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Old 10-04-2008, 02:25 PM   #6
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Henry

Thanks for posting the instructions.

I have never heard of that about removing the regulator. If they would of added about 5 more words on “why” it would of helped solve this mystery.

These instructions are not exactly specific to our Sunlines. Look under Furnace, it says to shut off the LP gas. Well there in no shutoff on my camper nor I’m sure yours. And if you took the LP regulators off…. What is left to shut off?

Here is a question on removing the regulator, has anyone ever seen a regulator off on a dealers lot on used campers? Or a new one for that matter.

If someone knows a technical reason to do this, “Please” post.

Since they are going down the path of dealing with moisture in the LP tank the only thing that makes any kind of sense is moisture in the regulator and ice breaking something.

If we want a factory direct answer, we could contact Marshal Brass who makes the regulator and ask them if it is OK to have it outside in the winter covered under the tank cover like it normally is. I do not think the actual cold is the problem with the physical components of the regulator.

Now on the Methanol, did some digging on this. See this Gulfstream manual. See page 17, PDF page 23. It talks about the Methanol in colder climates to prevent freeze ups. http://www.gulfstreamcoach.com/tidbi...nersManual.pdf Again key to LP gas system is to keep moisture out as it will freeze in the winter when being used. The gas does not freeze but the water will. Key is when the cylinder is filled and purged the first time, get all the air out, then when refilling make sure moisture does not get in.

Here is another camper winterizing recommendation list. It say to cover the regulator vent to keep moisture out and talks about the methanol as well. http://www.cdtrv.com/rvwinter.htm

Here is Coachmen see pdf page 53 about long term storage, 3rd bullet point down. It talks about covering the regulator to keep moisture out. http://www.coachmenrv.com/assets/pdf...aint_guide.pdf

And on page 48 of that PDF it talks about traveling in cold climates and the methanol.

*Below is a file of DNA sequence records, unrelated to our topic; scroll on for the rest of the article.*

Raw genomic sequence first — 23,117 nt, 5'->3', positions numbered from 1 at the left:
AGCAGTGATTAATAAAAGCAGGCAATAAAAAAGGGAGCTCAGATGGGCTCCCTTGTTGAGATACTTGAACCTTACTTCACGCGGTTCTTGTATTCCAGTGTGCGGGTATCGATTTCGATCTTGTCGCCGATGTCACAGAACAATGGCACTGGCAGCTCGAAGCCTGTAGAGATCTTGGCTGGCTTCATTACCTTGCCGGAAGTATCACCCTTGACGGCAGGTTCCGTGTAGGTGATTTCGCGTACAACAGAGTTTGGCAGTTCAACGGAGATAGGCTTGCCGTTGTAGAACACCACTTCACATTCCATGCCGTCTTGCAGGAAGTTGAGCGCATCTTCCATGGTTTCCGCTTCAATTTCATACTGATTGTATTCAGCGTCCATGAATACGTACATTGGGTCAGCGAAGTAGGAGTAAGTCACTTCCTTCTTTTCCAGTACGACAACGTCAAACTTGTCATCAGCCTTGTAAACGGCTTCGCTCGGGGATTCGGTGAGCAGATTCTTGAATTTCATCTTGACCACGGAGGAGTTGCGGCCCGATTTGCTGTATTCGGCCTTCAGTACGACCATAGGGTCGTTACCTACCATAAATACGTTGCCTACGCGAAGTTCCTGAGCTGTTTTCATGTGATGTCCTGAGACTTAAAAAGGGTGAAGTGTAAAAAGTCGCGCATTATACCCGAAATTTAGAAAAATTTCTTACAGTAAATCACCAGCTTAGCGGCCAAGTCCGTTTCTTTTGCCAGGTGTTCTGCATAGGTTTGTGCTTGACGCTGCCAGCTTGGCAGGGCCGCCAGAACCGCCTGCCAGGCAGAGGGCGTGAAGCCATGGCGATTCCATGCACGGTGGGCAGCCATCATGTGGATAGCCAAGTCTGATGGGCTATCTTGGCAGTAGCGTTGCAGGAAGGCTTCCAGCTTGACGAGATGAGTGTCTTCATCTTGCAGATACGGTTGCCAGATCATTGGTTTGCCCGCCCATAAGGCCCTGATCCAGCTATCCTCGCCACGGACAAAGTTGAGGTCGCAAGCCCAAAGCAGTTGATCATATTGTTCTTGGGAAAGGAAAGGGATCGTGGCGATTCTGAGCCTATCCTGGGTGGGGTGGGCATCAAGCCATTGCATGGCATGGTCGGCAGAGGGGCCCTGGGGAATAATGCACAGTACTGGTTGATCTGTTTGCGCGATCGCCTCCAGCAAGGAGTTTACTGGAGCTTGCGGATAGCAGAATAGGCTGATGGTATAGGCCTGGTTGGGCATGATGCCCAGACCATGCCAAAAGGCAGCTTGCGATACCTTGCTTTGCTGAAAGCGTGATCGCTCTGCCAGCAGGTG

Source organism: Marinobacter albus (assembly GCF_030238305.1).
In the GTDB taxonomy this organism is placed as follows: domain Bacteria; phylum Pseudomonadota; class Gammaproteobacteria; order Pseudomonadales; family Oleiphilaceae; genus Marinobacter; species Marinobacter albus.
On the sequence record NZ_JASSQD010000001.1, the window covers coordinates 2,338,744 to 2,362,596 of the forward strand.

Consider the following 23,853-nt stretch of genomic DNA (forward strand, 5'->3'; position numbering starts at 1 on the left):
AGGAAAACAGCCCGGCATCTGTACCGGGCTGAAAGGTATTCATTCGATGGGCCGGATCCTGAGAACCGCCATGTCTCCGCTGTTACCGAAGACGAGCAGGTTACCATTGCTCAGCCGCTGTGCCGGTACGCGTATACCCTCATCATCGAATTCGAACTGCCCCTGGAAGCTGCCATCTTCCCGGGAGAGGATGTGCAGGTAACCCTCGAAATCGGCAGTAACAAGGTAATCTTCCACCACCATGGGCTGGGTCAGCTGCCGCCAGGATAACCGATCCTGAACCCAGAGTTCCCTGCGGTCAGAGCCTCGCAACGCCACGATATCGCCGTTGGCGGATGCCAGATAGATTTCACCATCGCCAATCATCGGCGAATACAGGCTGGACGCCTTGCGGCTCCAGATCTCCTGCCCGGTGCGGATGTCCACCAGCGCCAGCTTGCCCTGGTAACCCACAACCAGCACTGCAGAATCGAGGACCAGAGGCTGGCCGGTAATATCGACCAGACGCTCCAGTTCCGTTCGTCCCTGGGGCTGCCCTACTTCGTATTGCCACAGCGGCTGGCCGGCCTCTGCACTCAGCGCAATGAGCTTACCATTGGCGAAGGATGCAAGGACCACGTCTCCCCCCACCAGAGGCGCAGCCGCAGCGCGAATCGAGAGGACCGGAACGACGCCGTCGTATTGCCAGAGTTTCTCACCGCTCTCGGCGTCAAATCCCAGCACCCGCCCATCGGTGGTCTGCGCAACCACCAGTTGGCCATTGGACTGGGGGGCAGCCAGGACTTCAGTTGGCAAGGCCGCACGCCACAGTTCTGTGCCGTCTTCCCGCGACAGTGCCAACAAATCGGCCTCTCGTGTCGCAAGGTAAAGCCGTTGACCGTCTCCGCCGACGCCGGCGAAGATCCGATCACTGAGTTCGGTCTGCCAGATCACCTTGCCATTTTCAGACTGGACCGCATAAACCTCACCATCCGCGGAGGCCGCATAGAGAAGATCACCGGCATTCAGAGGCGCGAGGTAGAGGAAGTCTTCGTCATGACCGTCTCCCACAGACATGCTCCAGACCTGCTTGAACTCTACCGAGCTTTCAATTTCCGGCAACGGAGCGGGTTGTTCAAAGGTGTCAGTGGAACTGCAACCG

So now what? Well for me I use the camper during winter months. I will have to ask the propane filling station about the methanol and see what they say. Basically it looks like it is used like dry gas in an auto but for LP systems.

As far as the regulator, I would say cover it with a plastic bag to keep moisture or other things out of the regulator vent is not a bad measure to do. The part about removing, well that can be asking for trouble long term. Each time we undo and redo the gas fittings that is an area of problems. Crossed threads, nicks on the tapered fitting surface, sometihg can get in the tpaed up gas line if it does not seal up totally, leaks when after you install, etc.

Any one else with an opinion? I would gladly change mine if we had more understanding on why to be yanking the regulator on and off. Again that to me can cause more ills then it may help.

Thanks

John
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Old 10-05-2008, 08:39 PM   #7
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John, you jogged my memory on the methanol! We had a propane bus at a school I taught at that often froze up in winter. Remember propane is LPG, ie. liquid. It evaporates and gets cold as it's used. Any moisture freezes and it's just like water in any other gas line. If you don't camp in winter--I know you do--this step should be completely unnecessary. But we do go to FL and I'm wondering, even if it's not freezing, could the propane get cold enough to ice up the lines as we're pumping it through running the furnace for example? We haven't had a problem, but something worth filing away in the memory bank... if I can only retrieve it when I need it

I bet to get the methanol added you'd have to go to some automotive LPG supplier. The typical bbq place is just going to get a funny look...

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Old 10-07-2008, 08:48 AM   #8
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Quote:
Originally Posted by henryj
John, you jogged my memory on the methanol! We had a propane bus at a school I taught at that often froze up in winter. Remember propane is LPG, ie. liquid. It evaporates and gets cold as it's used. Any moisture freezes and it's just like water in any other gas line. If you don't camp in winter--I know you do--this step should be completely unnecessary. But we do go to FL and I'm wondering, even if it's not freezing, could the propane get cold enough to ice up the lines as we're pumping it through running the furnace for example? We haven't had a problem, but something worth filing away in the memory bank... if I can only retrieve it when I need it

I bet to get the methanol added you'd have to go to some automotive LPG supplier. The typical bbq place is just going to get a funny look...

Henry
Funny, I was just looking at the properties of propane in the chemical hazard books at work. FYI Propane boils at -34 degrees F. so it would have to get VERY cold for propane to stop coming out as a gas. I also used to work at a place where we sold, installed, serviced gas fireplaces and grills. Many people have propane running in their houses and the regulators are outside all the time without a problem, Never heard anything about keeping the regulator warm.